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Best Practices for Surface Disinfection

Improve your understanding of cross-contamination and disease transmission in the dental setting.

With the focus of most infection control procedures centered around mitigating the spread of the novel coronavirus since early 2020, it is important to review and discuss infection control procedures in the dental setting for the post-COVID era. A survey of infection control practices among dentists during the pandemic showed an increase in knowledge and higher adherence to infection control guidelines.1

In addition to SARS-CoV-2, other highly infectious and potentially life-threatening diseases can spread in a dental setting. Infectious diseases transmissible in dental offices include viruses, such as herpes simplex virus (HSV), norovirus, coxsackievirus, hepatitis, human immunodeficiency virus (HIV), cytomegalovirus, measles, mumps, rubella, and respiratory viruses, and bacteria, such as Staphylococcus aureus, Escherichia coli, Neisseria gonorrhoeae, Treponema pallidum, Streptococcus pyogenes, Mycobacterium tuberculosis, Legionella pneumophila, and Pseudomonas aeruginosa.2

Multiple routes of disease transmission exist in a dental setting. Direct or indirect contact with contaminated fluids can occur during dental procedures. Additionally, infectious agents can be spread by aerosols.3 Transmission of infectious agents through indirect contact occurs by cross-contamination of environmental surfaces or objects.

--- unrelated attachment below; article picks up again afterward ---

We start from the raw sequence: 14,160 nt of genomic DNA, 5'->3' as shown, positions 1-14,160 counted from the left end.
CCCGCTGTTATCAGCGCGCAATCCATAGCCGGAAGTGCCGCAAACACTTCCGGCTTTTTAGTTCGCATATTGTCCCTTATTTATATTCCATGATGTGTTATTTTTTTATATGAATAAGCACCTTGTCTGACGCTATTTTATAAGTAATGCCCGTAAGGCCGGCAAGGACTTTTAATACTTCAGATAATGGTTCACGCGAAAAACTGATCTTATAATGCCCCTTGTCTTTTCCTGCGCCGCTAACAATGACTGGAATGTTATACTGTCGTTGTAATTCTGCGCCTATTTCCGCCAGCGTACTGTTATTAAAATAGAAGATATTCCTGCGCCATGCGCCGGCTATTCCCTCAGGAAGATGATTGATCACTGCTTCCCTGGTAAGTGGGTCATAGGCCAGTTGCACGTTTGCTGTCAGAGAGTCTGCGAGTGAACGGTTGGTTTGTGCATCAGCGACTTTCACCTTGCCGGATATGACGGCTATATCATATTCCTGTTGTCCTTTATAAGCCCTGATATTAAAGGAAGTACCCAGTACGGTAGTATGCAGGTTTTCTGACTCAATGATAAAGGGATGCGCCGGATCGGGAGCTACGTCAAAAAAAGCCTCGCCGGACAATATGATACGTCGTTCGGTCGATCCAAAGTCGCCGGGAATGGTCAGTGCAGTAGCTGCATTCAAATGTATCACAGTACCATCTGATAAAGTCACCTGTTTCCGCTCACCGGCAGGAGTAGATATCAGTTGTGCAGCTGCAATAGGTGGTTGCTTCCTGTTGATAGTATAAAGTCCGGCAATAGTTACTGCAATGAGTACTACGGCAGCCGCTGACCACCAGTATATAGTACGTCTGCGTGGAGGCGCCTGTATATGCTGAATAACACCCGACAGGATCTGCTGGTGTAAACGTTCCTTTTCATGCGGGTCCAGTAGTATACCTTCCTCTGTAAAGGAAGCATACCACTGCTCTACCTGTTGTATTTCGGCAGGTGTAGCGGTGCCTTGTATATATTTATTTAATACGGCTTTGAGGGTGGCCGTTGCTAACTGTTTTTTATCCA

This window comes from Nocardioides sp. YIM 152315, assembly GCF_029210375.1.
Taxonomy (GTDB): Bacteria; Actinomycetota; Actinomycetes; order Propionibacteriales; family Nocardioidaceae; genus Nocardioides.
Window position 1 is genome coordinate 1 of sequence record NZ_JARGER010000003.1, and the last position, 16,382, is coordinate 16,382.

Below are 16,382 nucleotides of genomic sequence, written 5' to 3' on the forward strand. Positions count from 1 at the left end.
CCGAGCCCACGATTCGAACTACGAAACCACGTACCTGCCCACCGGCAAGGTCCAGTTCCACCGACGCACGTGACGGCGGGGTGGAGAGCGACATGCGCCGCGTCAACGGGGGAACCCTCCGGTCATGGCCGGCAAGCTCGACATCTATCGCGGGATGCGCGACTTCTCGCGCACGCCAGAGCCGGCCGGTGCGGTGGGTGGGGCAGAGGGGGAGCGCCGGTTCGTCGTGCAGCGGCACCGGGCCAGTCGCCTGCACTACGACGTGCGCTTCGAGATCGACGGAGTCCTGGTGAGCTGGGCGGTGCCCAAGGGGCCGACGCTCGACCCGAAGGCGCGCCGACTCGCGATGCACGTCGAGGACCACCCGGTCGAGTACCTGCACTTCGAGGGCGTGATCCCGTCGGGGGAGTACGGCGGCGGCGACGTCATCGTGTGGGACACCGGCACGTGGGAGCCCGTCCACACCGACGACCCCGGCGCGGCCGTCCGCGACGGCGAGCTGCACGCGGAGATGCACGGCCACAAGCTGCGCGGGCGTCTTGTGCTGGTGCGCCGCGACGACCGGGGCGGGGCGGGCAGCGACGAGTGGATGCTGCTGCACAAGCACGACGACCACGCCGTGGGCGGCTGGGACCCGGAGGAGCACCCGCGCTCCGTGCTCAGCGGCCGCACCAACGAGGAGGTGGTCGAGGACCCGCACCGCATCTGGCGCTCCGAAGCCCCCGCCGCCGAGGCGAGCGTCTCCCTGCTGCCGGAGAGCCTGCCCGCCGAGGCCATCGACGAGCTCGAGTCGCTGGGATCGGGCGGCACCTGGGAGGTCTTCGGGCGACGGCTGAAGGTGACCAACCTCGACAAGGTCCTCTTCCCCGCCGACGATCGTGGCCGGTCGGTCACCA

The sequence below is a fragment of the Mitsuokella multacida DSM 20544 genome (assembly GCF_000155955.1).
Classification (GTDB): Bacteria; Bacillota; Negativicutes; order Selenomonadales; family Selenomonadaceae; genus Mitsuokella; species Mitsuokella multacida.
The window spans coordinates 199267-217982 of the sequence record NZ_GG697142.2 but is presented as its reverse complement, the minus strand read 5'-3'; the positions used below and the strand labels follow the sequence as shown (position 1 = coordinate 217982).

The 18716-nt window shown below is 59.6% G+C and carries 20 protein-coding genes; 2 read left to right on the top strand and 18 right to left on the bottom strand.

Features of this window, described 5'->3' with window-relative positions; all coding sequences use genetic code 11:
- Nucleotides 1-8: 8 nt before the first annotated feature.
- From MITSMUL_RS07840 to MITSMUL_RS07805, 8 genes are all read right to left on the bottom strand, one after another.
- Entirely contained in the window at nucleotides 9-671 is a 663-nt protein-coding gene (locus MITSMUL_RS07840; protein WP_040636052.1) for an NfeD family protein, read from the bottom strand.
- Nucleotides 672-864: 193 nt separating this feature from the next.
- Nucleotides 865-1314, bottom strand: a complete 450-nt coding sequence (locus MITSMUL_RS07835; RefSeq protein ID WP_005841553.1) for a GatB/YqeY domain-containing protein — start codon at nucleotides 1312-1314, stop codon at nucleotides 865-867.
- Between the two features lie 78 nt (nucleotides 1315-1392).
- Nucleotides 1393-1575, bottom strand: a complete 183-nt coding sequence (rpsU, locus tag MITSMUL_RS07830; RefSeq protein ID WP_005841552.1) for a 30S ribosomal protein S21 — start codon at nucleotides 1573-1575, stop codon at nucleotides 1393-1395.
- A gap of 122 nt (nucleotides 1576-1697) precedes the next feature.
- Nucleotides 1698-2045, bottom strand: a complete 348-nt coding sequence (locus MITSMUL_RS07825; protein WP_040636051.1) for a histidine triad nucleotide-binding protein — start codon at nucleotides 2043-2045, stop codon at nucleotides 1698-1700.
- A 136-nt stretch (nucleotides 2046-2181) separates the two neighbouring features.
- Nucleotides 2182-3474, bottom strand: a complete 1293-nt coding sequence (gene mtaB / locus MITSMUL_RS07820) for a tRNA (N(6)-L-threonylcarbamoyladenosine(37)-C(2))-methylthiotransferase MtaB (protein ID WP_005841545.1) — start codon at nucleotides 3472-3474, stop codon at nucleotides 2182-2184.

Any microorganism that colonizes the oral cavity or the bloodstream can spread in a dental environment. Among the most commonly found microorganisms are HSV 1 and 2, HIV, hepatitis B and C, Staphylococcus, and Streptococcus.3 These pathogens are transmitted from bodily fluids, such as the blood or saliva of an infected individual, to a potentially susceptible host.

A 2015 study of environmental surfaces in a dental setting showed contamination in 38% of the cases.4 Based on the findings of the study, the most common microorganisms were Gram-negative bacteria (Klebsiella, Pseudomonas aeruginosa, Escherichia coli, and Enterobacter). The presence of P. aeruginosa and aerobic spore-baring bacilli was noted in 6% of the investigated samples. The presence of fungi was found only in one sample.4 Staphylococcus aureus is also spread by indirect contact at any clinical facility and is a potentially deadly nosocomial bacterial infection.2

Many of these microorganisms can survive outside of the host. Environmental surfaces serve as a reservoir for pathogens, which can remain pathogenic for prolonged time periods. Depending on the nature of the pathogen—such as type, pathogenicity, and weight—the length of time it is viable on environmental surfaces ranges from hours to days, weeks, and even months.3,5


Multiple modes of transmission are possible in a dental setting: direct contact (bodily fluids), indirect contact (contaminated objects or surfaces, and contact with mucous membranes/inhaling contaminated particles.3 Cross-transmission of microorganisms frequently occurs within the dental office; however, this does not usually lead to infections in patients or oral health professionals.2

Preventing the spread of potentially harmful microorganisms in the dental setting is possible by breaking the chain of transmission.2 To successfully break the chain of indirect disease transmission, surface disinfection protocols must be followed to the highest standard.6

According to a recent survey, 89 % of dental hygienists believe they can reduce the spread of disease by following infection control guidelines.7 Additionally, an increase in knowledge and adherence to infection guidelines has been noted among dentists post-pandemic.1